Recent excavations in Easter Island are revealing new discoveries about Moai monolithic human figures carved by the Rapa Nui people between the years 1250 and 1500. Image © Easter Island Statue Project
According to new theory the recently found bodies of Moai monolithic statues, were buried as a result of erosion.
For more information visit the Easter Island Statue Project
The Moai are monolithic statues, their minimalist style related to forms found throughout Polynesia. Moai are carved in relatively flat planes, the faces bearing proud but enigmatic expressions. The over-large heads (a three-to-five ratio between the head and the body, a sculptural trait that demonstrates the Polynesian belief in the sanctity of the chiefly head) have heavy brows and elongated noses with a distinctive fish-hook-shaped curl of the nostrils.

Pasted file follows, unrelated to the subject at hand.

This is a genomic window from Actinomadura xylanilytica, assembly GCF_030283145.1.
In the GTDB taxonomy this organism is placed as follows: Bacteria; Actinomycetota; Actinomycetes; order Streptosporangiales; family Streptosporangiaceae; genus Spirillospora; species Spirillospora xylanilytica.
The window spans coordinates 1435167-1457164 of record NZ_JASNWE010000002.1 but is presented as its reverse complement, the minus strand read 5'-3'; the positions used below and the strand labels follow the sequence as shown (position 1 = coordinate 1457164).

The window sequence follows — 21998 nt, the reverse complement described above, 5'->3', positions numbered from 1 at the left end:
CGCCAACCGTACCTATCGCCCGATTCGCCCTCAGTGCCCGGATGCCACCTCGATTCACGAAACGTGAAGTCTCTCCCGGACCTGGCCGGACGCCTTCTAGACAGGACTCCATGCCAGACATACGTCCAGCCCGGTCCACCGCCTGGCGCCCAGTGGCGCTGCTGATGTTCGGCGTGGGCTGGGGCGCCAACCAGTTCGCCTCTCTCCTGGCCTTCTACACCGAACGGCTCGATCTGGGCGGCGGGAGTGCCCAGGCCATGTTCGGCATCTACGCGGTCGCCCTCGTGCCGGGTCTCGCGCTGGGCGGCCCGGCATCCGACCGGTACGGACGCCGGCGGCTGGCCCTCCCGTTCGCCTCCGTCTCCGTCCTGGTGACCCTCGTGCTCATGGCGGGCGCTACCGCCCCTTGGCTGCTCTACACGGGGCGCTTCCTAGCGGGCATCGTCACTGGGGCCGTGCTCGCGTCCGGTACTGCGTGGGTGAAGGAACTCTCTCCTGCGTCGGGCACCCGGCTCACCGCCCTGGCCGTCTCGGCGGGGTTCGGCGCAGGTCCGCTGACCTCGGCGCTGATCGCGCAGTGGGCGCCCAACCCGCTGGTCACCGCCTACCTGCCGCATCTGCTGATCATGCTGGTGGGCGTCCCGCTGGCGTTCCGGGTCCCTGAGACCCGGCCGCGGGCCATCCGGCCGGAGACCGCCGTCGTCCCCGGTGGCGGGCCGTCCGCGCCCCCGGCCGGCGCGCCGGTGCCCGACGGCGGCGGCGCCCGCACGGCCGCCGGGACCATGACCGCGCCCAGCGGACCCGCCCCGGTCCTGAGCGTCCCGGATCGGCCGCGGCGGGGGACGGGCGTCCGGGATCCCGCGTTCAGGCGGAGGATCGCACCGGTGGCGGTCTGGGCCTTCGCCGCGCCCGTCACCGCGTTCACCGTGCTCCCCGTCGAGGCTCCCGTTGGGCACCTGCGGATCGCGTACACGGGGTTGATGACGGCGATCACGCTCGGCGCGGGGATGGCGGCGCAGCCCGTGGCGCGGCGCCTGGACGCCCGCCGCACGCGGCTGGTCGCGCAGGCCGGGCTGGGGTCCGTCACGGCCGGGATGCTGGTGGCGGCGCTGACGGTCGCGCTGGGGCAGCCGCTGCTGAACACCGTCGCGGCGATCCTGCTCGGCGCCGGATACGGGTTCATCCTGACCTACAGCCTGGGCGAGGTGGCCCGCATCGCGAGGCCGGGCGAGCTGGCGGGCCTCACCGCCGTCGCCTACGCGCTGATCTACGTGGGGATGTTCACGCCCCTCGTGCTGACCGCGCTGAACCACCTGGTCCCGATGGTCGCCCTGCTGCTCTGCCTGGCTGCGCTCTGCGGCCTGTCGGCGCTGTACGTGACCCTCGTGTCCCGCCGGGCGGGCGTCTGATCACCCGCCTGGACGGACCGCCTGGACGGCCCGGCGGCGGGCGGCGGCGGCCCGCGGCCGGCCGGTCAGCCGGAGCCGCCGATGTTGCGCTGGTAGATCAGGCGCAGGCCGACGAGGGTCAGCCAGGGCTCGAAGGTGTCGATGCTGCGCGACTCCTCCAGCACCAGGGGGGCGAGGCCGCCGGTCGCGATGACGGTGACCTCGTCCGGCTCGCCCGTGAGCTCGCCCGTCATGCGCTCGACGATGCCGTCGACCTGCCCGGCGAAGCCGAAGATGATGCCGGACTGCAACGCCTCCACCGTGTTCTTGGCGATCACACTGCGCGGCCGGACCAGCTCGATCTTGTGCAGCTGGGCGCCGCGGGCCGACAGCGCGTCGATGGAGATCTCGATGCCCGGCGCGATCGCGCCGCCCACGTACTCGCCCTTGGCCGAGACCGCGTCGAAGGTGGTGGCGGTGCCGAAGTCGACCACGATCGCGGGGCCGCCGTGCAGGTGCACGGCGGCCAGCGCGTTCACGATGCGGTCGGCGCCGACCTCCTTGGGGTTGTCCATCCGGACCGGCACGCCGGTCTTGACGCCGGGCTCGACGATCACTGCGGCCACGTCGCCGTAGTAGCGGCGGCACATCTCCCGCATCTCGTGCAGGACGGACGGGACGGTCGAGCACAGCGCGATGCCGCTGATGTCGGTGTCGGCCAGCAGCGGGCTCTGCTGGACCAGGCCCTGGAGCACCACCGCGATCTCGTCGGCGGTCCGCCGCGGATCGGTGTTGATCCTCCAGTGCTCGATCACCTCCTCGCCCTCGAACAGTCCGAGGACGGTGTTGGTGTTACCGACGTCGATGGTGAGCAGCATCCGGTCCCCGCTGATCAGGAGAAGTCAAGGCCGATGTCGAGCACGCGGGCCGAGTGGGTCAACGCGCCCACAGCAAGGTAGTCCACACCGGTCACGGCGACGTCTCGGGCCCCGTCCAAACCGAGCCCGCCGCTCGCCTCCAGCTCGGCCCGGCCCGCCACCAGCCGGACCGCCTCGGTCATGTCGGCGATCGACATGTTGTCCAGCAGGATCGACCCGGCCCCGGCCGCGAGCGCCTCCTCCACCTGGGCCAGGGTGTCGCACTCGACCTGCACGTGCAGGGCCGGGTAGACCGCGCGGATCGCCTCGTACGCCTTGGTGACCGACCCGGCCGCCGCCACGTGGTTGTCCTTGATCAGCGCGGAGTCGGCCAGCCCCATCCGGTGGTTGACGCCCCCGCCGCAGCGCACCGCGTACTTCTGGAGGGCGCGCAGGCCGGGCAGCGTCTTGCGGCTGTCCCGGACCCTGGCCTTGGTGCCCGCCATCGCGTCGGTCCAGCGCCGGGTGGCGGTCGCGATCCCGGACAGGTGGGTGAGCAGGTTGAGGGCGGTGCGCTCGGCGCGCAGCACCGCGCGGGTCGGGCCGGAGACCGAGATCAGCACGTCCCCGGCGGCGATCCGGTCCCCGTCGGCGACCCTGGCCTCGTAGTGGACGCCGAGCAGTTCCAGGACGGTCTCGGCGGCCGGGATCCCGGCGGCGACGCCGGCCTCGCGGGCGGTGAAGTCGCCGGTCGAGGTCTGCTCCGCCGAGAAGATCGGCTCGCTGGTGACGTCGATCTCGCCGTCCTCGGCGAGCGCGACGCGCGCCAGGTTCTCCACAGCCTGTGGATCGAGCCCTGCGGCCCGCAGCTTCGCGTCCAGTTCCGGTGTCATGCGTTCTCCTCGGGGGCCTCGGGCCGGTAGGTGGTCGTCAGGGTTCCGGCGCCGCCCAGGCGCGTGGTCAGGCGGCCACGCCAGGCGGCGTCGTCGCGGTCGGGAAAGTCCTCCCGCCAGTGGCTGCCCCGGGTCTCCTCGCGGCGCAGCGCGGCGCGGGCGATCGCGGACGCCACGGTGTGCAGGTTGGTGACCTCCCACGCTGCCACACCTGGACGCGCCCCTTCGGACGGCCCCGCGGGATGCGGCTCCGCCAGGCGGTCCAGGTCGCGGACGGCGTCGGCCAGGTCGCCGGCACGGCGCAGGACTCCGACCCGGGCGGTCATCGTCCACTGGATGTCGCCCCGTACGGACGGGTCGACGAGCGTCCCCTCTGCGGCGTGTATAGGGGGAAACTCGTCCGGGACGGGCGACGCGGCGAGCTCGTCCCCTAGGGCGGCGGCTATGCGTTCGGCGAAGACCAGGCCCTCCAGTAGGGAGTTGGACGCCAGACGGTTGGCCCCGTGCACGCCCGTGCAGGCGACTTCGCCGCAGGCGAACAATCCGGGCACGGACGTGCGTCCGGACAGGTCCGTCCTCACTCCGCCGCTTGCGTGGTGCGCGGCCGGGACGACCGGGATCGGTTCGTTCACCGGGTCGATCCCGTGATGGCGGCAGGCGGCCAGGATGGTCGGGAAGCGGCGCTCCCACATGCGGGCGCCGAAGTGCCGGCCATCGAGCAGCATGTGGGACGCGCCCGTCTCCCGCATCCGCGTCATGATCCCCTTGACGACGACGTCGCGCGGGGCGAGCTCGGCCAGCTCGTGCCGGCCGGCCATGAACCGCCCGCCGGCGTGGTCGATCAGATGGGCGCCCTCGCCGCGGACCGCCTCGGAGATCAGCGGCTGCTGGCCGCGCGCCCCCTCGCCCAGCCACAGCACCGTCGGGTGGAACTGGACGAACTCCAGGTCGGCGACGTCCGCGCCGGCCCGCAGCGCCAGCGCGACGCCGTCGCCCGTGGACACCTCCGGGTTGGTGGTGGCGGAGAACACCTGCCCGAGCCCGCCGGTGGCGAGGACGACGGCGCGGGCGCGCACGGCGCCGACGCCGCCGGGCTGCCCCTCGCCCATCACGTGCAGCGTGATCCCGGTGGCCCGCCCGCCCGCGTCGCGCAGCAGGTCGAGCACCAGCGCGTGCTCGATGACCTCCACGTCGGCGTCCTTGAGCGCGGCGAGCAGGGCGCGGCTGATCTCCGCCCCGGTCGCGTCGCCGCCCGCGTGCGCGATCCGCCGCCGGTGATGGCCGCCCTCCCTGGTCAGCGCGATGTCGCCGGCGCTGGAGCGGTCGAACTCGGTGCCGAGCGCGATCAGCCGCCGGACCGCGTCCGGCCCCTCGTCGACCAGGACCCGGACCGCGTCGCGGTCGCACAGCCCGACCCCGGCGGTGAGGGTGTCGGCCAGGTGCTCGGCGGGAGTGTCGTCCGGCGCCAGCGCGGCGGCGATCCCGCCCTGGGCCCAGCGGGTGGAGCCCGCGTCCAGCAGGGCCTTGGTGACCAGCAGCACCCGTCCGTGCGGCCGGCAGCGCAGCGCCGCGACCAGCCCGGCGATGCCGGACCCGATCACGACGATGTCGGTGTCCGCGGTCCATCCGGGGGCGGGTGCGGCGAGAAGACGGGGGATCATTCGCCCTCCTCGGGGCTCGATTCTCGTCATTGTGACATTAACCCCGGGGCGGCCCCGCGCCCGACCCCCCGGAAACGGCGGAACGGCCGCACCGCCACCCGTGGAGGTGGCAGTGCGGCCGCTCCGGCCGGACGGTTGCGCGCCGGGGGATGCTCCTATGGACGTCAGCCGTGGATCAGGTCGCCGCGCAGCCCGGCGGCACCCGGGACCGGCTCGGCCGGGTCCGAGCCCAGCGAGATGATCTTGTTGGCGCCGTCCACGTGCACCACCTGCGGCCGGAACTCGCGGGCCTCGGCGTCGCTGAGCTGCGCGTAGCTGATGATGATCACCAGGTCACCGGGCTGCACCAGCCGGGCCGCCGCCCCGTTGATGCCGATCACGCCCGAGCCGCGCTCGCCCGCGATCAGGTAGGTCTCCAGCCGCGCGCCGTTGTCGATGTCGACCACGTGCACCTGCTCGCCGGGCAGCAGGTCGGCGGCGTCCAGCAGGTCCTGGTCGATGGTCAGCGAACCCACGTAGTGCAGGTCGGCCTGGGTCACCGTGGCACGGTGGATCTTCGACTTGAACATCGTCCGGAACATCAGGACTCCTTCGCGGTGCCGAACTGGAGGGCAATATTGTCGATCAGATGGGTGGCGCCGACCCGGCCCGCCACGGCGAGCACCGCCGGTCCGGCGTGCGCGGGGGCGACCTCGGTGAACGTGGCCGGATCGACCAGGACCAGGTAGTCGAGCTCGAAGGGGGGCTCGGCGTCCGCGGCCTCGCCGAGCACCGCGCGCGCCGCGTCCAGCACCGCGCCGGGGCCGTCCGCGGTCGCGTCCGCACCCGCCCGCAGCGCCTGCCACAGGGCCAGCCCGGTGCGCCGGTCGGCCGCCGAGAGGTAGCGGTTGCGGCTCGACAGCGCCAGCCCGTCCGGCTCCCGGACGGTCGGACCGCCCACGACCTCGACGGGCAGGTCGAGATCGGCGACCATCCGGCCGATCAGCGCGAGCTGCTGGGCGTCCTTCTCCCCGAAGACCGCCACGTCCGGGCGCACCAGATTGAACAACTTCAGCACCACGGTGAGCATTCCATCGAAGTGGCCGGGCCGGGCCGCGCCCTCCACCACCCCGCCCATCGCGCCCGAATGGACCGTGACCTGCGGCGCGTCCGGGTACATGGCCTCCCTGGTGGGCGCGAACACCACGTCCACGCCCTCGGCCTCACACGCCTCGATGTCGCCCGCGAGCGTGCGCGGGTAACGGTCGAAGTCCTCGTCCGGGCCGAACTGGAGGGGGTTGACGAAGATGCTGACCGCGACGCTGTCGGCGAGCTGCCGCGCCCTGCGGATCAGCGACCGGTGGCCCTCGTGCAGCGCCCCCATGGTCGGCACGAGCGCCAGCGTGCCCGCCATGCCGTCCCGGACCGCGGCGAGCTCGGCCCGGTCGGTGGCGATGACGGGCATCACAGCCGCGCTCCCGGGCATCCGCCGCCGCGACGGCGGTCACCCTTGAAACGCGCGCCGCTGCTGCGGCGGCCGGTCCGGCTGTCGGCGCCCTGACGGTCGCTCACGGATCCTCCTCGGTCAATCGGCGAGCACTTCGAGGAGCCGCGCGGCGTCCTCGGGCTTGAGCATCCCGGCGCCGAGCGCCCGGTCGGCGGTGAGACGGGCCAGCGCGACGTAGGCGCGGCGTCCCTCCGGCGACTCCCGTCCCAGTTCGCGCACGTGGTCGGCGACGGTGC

MSNBC’s Dara Brown speaks with Dr. Jo Anne Van Tillburg, archaeologist and director of the Easter Island Statue Project, about the finding from recent excavations.